Constraint Argument to Multiple Types

A lot of times while writing quick scripts (where I haven’t thought through well), I wish the compiler would be a bit lenient to allow any argument of different types. Like this:

class Animal
def getInt(n: Any) : Int = n match {
    case x: Int => x
    case x: String => Integer.parseInt(x)
    case x: Animal => 42
}

Duck typing looks well. But its too lenient for me. I dont like the ability to do getInt(new Object). I wish I was allowed to do:

def getInt(n: Int || String || Animal) : Int = n match {
    case x: Int => ....

One very smart way of doing it can be:

sealed trait GetIntType[-T]
object GetIntType{
implicit object IntType extends GetIntType[Int]
implicit object StringType extends GetIntType[String]
implicit object AnimalType extends GetIntType[Animal]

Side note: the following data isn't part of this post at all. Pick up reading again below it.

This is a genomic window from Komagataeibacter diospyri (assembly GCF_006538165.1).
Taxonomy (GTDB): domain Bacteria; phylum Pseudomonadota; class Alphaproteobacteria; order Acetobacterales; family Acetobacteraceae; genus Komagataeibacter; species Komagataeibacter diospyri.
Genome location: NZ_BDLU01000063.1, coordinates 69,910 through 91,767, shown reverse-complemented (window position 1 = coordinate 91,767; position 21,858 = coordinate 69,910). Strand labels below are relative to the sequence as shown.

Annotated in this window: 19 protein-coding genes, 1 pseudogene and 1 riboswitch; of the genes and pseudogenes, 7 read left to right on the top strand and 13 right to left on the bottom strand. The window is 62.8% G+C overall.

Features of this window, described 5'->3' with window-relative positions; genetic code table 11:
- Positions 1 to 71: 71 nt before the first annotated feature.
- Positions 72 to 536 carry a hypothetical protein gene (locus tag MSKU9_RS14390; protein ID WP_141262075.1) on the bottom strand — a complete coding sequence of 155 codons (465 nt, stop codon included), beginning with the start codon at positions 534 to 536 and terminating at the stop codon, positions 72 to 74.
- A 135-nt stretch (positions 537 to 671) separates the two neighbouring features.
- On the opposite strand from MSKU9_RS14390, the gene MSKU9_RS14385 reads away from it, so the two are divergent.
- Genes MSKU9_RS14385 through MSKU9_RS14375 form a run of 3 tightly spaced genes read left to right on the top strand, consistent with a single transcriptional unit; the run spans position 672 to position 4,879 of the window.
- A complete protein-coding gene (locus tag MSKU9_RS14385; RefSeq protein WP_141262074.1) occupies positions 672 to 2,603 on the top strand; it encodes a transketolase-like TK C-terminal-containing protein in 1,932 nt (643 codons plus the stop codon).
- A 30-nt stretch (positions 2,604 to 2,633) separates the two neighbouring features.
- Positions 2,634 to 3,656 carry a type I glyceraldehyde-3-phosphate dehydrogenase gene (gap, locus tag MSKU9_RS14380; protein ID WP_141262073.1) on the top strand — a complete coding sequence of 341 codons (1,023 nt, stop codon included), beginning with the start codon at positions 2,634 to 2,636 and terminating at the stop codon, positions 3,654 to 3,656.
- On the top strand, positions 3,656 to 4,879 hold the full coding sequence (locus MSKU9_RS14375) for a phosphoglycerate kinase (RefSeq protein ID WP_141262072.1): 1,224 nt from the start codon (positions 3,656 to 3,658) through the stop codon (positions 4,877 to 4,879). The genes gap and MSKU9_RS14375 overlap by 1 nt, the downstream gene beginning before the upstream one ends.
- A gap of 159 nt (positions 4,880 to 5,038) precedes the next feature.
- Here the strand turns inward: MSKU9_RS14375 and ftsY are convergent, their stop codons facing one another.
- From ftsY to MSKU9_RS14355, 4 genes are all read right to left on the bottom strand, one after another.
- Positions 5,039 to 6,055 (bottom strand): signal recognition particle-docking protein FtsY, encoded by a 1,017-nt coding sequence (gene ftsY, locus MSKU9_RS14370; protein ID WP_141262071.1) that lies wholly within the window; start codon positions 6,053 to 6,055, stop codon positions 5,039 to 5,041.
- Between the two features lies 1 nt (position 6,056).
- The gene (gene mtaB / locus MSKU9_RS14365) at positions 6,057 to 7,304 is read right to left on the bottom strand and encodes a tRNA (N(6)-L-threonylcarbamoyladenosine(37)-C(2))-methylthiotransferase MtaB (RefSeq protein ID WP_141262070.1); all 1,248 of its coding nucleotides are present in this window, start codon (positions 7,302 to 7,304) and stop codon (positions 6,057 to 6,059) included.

}

class Dog extends Animal

def getInt[T : GetIntType](n: T) : Int = n match {
case x: Int => x
case x: String => Integer.parseInt(x)
case x: Animal => 42
}

scala> getInt(1)
res7: Int = 1

scala> getInt("1")
res8: Int = 1

It works because, the compiler constraint is from the availability of implicit objects in `GetIntType` companion object. The context bound implicit def f: GetIntType[T] by default searches for implicit objects inside companion object of `GetIntType`. So now not only you can do this:

scala> getInt(new Animal)
res5: Int = 42</pre>

But also this:

scala> getInt(new Dog)
res6: Int = 42

It works because `GetIntType` is contra-variant. Which means if Dog <: Animal then GetIntType[Animal] <: GetIntType[Dog].

But I still find the above tedious. And too much baggage code.